truman capote’s miss bobbit:
Capote’s "Children on Their Birthdays," which begins with the great line "Yesterday afternoon the six o’clock bus ran over Miss Bobbit."
“Miss Bobbit" is a sophisticated and eccentric ten-year-old girl who, with her mother, has just moved to a very small town in Alabama. Two boys who were best friends both become infatuated with Miss Bobbit, and wind up enemies. As one of the boys puts it:
She was the queer things in him, like the pecan tree and liking books and caring enough about people to let them hurt [you]. She was the things he was afraid to show anyone else.
As for Miss Bobbit herself…
The odors of a church are so offensive,” she said, leaning forward and with her hands folded primly before her. “I don’t want you to think I’m a heathen, Mr. C.; I’ve had enough experience to know that there is a God and that there is a Devil. But the way to tame the Devil is not to go down there to church and listen to what a sinful mean fool he is. No, love the Devil like you do Jesus: because he is a powerful man, and will do you a good turn if he knows you trust him. He has frequently done me good turns, like at dancing school in Memphis . . . I always called in the Devil to help me get the biggest part in our annual show. That is common sense; you see, I knew Jesus wouldn’t have any truck with dancing. Now, as a matter of fact, I have called in the Devil just recently. He is the only one who can help me get out of this town. Not that I live here, not exactly. I think always about somewhere else, somewhere else where everything is dancing, like people dancing in the streets, and everything is pretty, like children on their birthdays. My precious papa said I live in the sky, but if he’d lived more in the sky he’d be rich like he wanted to be.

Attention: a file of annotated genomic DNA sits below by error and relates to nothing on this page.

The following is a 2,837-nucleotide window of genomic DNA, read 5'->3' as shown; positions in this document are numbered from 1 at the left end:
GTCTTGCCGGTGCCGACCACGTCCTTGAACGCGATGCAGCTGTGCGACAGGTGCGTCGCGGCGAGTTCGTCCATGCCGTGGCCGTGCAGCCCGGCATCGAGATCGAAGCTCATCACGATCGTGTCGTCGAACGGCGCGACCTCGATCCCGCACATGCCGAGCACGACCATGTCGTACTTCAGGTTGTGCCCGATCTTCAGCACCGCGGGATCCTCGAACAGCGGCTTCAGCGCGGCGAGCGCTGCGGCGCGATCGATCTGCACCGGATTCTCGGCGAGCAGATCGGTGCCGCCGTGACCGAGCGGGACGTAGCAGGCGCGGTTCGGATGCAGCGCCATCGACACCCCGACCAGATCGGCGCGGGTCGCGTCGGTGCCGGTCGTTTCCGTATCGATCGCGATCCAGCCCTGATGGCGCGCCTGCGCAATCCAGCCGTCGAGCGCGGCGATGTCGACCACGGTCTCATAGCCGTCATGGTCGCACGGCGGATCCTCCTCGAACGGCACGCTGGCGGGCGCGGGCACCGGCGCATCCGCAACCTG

—from Truman Capote, “Children on Their Birthdays”